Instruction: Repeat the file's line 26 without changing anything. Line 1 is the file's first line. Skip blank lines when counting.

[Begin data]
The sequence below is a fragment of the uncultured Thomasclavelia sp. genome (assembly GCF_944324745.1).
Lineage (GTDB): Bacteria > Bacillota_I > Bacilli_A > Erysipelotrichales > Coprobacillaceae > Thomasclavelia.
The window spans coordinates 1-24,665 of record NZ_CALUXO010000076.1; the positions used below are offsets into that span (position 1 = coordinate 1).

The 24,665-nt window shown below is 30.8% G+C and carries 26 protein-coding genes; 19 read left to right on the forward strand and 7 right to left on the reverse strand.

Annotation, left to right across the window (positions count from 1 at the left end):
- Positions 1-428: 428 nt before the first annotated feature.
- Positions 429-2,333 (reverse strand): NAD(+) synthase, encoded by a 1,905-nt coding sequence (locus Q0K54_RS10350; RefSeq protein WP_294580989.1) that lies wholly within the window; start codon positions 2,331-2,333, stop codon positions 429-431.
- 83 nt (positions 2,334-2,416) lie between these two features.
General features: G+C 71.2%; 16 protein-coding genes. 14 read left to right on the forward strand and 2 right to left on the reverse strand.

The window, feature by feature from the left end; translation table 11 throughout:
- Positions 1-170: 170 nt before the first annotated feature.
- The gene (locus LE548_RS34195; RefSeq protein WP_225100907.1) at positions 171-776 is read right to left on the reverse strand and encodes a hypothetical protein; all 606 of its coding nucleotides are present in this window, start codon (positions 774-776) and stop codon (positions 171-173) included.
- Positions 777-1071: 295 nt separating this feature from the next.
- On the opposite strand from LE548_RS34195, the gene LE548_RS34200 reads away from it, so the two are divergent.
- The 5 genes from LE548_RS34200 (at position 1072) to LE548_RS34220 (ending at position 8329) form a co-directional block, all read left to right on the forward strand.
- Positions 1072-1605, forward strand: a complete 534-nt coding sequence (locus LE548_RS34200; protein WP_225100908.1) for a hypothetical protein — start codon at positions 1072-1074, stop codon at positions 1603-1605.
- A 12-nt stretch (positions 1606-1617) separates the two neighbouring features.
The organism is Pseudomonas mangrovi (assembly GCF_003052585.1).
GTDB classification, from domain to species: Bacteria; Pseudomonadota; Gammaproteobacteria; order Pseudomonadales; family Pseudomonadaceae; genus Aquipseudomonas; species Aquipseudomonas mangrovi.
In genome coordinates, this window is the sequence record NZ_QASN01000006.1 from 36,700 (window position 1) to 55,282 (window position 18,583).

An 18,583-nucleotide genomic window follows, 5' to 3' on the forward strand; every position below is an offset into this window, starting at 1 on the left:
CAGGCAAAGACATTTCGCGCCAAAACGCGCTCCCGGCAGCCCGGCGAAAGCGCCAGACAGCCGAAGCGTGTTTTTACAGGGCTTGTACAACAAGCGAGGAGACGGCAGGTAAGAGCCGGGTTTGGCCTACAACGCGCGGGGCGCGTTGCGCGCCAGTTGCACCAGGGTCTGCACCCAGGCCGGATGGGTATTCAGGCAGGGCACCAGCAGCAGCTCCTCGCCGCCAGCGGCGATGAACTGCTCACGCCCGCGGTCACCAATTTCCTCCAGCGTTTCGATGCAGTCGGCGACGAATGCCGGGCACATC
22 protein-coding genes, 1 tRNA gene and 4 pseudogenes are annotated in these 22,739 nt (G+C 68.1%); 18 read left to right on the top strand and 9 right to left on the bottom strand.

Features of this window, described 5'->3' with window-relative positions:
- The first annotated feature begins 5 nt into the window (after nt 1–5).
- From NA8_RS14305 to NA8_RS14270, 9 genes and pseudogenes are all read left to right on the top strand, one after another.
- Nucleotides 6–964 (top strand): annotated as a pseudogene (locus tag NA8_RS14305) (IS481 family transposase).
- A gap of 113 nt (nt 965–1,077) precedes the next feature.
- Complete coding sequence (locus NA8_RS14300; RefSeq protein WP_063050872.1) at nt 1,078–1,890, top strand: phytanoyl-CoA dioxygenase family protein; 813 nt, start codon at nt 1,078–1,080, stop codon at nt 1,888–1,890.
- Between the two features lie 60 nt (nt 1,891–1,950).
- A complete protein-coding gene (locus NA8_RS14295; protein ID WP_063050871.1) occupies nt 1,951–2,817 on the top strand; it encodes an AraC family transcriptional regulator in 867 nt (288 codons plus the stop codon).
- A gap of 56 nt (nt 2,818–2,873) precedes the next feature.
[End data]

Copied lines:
- From NA8_RS14305 to NA8_RS14270, 9 genes and pseudogenes are all read left to right on the top strand, one after another.